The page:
News & ToursJune 18, 2011

How can you rationalize McIlroy's 3:50 p.m. tee time?

BETHESDA, MD. - That sound you hear is the noise of dominoes falling at the 111th U.S. Open. Because the TV window for the tournament was set for 2-8 p.m. Eastern time, the final twosome of Rory McIlroy and Y.E. Yang was slated for a 3:50 start. The problem is that thunderstorms are forecast in the vicinity of Congressional CC as early as 4 o'clock, with the threat peaking at 90 percent about three hours later, when the leaders would be about halfway through the back nine.

Given the late start, any delay on Saturday would mean the third round will have to be finished Sunday morning before the final round starts. The Sunday TV window is a half-hour earlier, from 1:30 to 7:30. The worst-case scenario would be to not finish 72 holes by nightfall on Sunday and have to resume the round Monday morning. That would be particularly anti-climatic if Rory McIlroy continues to hold a large lead and the outcome is not in doubt.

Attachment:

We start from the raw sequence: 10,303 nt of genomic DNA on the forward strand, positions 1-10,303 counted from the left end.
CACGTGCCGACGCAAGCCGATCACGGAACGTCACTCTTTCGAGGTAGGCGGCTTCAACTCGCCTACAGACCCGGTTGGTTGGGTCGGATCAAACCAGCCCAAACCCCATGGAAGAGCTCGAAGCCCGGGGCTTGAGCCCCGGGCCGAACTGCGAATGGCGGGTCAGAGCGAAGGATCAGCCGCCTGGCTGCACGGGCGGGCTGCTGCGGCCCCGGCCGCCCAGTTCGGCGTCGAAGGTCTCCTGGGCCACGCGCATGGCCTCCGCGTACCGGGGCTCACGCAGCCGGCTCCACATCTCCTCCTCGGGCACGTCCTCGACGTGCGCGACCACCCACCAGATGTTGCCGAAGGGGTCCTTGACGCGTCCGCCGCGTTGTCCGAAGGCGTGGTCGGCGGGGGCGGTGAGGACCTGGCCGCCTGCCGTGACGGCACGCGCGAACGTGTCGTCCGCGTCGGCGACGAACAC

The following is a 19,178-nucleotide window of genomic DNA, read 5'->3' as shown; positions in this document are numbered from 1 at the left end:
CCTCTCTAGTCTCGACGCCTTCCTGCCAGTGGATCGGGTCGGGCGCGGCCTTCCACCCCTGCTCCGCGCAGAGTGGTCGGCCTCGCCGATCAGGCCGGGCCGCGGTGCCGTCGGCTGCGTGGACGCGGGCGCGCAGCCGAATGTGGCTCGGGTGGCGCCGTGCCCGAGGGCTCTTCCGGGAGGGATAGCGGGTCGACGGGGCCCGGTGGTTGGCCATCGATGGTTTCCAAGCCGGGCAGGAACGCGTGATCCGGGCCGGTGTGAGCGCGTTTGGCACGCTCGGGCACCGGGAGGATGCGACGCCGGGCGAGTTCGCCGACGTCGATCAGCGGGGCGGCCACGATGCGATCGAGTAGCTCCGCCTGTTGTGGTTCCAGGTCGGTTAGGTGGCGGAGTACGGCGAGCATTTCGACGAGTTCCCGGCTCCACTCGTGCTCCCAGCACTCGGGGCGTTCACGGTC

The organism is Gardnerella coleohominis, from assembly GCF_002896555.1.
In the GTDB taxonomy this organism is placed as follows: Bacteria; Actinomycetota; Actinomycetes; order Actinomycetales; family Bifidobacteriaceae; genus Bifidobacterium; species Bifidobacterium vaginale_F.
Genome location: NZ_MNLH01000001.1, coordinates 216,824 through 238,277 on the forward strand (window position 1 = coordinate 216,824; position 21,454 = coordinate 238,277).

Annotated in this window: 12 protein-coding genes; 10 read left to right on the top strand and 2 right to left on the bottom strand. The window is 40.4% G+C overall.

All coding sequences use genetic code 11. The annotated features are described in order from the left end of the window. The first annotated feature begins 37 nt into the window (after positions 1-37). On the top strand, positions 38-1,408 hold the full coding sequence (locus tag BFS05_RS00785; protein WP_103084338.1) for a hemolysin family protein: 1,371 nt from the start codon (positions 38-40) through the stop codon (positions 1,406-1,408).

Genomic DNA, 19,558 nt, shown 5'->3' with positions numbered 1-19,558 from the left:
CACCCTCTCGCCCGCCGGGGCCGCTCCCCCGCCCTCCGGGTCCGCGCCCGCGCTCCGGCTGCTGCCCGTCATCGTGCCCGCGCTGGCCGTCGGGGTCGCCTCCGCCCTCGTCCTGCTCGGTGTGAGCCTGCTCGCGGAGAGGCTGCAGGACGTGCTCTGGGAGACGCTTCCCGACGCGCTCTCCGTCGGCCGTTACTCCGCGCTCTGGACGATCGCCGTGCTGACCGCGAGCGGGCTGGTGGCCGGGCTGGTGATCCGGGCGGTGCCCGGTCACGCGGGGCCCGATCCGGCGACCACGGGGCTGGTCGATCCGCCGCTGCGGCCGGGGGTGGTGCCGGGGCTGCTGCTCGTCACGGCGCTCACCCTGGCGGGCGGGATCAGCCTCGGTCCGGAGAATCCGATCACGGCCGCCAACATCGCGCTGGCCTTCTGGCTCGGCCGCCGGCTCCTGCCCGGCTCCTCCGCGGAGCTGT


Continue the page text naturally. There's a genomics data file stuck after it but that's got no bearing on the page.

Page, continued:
When asked if there was a consideration of moving up the third-round starting times, given the weather forecast, the USGA said the completion of Friday's second round on Saturday morning made that impossible. Because of a weather delay Friday, 21 players returned to the course at 8:30 Saturday morning before the third round began at 10:30. An overnight storm was cited as the reason play did not resume earlier on Saturday.

"The decision was made to resume play at 8:30 instead of earlier was in anticipation of overnight rain, which did occur,  and to allow the time needed to prepare the course properly," said Rand Jerris, a spokesperson for the USGA. "The third round tee times were determined not by the last time, but by the first one. After the completion of the second round, we needed to allow the players enough time to eat, rest, practice and do whatever they needed to do to get ready for the third round."

The TV window on NBC had been set for 2-8 ET well in advance of Friday's weather delay. Ratings increase markedly after 7 p.m. and the USGA has grown fond of finishing as close to dark as possible when on the East Coast in order to get into prime time. When the U.S. Open was played at Torrey Pines in San Diego in 2008 the USGA was able to move the weekend broadcast into prime time, finishing at 10:30 p.m. ET, and on Saturday was able to show Tiger Woods stirring birdie-eagle finish to a massive audience.

-- Ron Sirak

Follow on Twitter: @ronsirak

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